The story so far: The Joint Parliamentary Committee on the Personal Data Protection Bill submitted its report on November 22 . The Personal Data Protection Bill, 2019 , stems from the 2017 judgment of the Supreme Court in the Puttaswamy vs.Union of India case that recognised privacy as a fundamental right protected by the Constitution. The committee, which had been deliberating on the Bill since it was introduced in Parliament in 2019, has made several recommendations for modifying the draft . However, it steered clear of the main sticky points such as government access to private data, leading to dissent notes from panel members from the Opposition.
Editorial | Falling short: On data protection provisos
What has the JPC left untouched?
The committee has retained Section 35 of the Bill. It gives the Government the right to authorise any of its agencies to circumvent the provisions of the law if it finds it necessary to do so under “public order”, “sovereignty”, “friendly relations with foreign states” and “security of the state”. It is being interpreted as essentially a carte blanche for the Union Government to act as it wishes when it comes to accessing data on citizens. The draft Bill leaves it to the Government to frame the rules for oversight and safeguards for this provision. The critics of this provision, particularly the dissenting JPC members, are seeking judicial oversight and a more detailed prescription for the agencies that can access the data and the conditions under which they can do so. The final JPC report does not favour any change in this provision. The JPC also leaves untouched the state’s ability to process personal data without consent, as allowed under Section 12. The JPC has also left mostly untouched the draft Bill’s provisions for data localisation. The Bill requires a copy of any user data generated in India to be kept in the country, which critics say is unnecessary and may facilitate surveillance.
What does it say on social media?
The JPC has suggested that any social media that is not an intermediary be treated as a publisher. Under India’s Information Technology Act, an intermediary is a website or service that only receives, stores, and transmits information online, without any sort of selection or curation of the content. Such intermediaries enjoy “safe harbour” protection from being held liable for the content that they are hosting or transmitting. A publisher, however, is legally liable for the content that it is hosting. In its report, the JPC says it is of the “strong view that these designated intermediaries may be working as publishers of the content in many situations”, making choices on what content is being shown to whom. The JPC has also suggested a regulatory body for social media on the lines of the Press Council of India. This will have major implications for companies like Facebook. What it will mean for freedom of speech online also remains to be seen.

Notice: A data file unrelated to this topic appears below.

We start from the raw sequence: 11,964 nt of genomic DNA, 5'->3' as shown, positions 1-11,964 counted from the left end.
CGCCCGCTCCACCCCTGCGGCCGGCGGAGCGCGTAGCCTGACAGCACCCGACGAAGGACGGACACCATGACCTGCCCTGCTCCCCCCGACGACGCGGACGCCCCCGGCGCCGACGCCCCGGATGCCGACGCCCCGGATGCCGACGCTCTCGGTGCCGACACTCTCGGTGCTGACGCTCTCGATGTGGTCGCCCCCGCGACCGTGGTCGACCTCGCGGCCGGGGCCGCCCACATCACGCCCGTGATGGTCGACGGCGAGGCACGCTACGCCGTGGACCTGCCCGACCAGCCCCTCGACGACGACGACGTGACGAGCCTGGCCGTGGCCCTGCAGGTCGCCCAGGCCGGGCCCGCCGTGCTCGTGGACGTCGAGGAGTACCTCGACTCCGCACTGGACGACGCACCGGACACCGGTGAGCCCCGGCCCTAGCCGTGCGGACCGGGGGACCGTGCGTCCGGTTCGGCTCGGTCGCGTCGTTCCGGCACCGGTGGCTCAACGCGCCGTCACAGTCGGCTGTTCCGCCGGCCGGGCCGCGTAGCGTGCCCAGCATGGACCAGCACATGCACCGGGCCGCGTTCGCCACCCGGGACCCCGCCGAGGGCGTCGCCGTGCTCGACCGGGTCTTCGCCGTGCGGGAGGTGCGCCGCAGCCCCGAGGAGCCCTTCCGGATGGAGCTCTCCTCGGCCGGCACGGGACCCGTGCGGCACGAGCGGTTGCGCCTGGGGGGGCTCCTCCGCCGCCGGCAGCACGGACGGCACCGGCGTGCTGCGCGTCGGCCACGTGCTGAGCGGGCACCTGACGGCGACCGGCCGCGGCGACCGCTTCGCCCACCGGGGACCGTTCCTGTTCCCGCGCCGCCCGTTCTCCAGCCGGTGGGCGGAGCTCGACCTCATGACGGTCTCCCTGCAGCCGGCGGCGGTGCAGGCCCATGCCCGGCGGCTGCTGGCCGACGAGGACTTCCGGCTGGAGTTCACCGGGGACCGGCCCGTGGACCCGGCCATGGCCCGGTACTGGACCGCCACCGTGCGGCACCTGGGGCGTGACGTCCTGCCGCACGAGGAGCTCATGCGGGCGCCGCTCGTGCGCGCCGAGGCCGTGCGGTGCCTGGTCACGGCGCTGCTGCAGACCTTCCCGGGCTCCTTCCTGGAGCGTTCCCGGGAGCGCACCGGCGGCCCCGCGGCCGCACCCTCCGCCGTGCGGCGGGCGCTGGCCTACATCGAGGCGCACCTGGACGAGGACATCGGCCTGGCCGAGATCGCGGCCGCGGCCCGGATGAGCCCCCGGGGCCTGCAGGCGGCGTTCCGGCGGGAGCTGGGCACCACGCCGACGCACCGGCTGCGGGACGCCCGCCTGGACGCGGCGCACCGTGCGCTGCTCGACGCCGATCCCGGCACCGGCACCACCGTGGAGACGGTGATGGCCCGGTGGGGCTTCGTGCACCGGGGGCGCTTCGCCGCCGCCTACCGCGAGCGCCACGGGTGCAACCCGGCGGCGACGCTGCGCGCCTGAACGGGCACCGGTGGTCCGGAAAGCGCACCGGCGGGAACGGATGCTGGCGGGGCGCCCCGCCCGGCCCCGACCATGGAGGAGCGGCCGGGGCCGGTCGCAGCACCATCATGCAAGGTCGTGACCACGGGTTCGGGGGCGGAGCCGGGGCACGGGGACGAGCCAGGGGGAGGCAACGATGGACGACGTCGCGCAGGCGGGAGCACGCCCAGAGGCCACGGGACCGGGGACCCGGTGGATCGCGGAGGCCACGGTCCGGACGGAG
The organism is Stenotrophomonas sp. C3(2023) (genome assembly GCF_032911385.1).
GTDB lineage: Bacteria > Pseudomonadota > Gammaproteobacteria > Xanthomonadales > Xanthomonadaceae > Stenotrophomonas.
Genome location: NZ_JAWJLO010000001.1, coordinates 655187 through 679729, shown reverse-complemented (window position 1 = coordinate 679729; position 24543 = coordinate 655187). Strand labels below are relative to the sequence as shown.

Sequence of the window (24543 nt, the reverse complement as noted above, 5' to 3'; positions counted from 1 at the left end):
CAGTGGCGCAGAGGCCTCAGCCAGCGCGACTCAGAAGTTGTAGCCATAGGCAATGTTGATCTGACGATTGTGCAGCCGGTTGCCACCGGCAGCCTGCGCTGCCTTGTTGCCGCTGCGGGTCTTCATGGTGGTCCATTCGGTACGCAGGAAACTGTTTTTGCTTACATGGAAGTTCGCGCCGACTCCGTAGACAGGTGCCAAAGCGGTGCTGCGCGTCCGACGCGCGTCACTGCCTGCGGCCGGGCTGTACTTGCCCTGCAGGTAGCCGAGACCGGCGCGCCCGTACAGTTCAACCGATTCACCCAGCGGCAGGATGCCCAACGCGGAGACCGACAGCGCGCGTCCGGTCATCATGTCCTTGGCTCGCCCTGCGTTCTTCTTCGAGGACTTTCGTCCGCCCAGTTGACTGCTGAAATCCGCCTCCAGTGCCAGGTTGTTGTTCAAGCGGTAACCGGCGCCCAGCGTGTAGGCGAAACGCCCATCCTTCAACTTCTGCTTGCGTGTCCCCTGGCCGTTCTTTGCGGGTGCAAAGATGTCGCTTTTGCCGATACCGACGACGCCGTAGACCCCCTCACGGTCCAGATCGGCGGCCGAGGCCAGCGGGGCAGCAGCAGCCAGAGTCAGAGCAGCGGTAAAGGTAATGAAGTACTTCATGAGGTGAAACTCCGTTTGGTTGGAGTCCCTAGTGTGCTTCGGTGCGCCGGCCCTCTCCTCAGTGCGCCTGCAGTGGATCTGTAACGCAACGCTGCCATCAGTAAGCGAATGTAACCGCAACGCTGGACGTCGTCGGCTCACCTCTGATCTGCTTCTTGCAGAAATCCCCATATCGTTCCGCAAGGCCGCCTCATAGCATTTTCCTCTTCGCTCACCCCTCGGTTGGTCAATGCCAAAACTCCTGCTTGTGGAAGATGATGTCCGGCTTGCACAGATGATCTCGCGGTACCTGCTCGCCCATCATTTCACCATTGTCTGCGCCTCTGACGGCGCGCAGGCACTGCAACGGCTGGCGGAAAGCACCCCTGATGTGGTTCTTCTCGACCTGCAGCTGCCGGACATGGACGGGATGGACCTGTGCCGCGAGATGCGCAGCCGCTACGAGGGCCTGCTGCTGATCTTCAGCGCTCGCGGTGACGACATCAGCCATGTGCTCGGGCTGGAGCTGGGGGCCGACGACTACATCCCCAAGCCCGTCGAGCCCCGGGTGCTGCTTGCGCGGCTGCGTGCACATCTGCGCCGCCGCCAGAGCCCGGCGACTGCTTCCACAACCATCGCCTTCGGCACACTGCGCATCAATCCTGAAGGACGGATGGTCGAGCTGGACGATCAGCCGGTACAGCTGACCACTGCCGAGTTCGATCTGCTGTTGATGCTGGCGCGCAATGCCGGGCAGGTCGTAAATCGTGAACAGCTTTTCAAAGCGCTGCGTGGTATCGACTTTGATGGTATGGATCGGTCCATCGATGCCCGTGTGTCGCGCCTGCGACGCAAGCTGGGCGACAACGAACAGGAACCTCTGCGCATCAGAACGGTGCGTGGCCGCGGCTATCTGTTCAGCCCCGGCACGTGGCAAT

The draft Bill already places social media in a separate class of intermediaries when it comes to data protection, adding provisions for voluntary verification of accounts. The modes for verification of accounts are to be prescribed by the Government, which leads to the question of who will be excluded and who will be allowed to be verified, and about the repercussions of not being verified. Critics of this provision also see it as being misplaced in a data protection legislation. They say that social media is best handled within the ambit of the Information Technology Act itself.
Has the ambit of the Bill been changed?
According to the JPC recommendation, the Bill should cover both personal and non-personal data. Non-personal data would include the traffic information that Google Maps collects and other such information. The JPC has even recommended changing the name of the Bill as the Data Protection Bill, 2021, dropping the word ‘personal’. This takes the Bill beyond its original ambitions, as laid down by the B.N. Srikrishna Commission that worked on drafting it in the wake of the Puttaswamy verdict.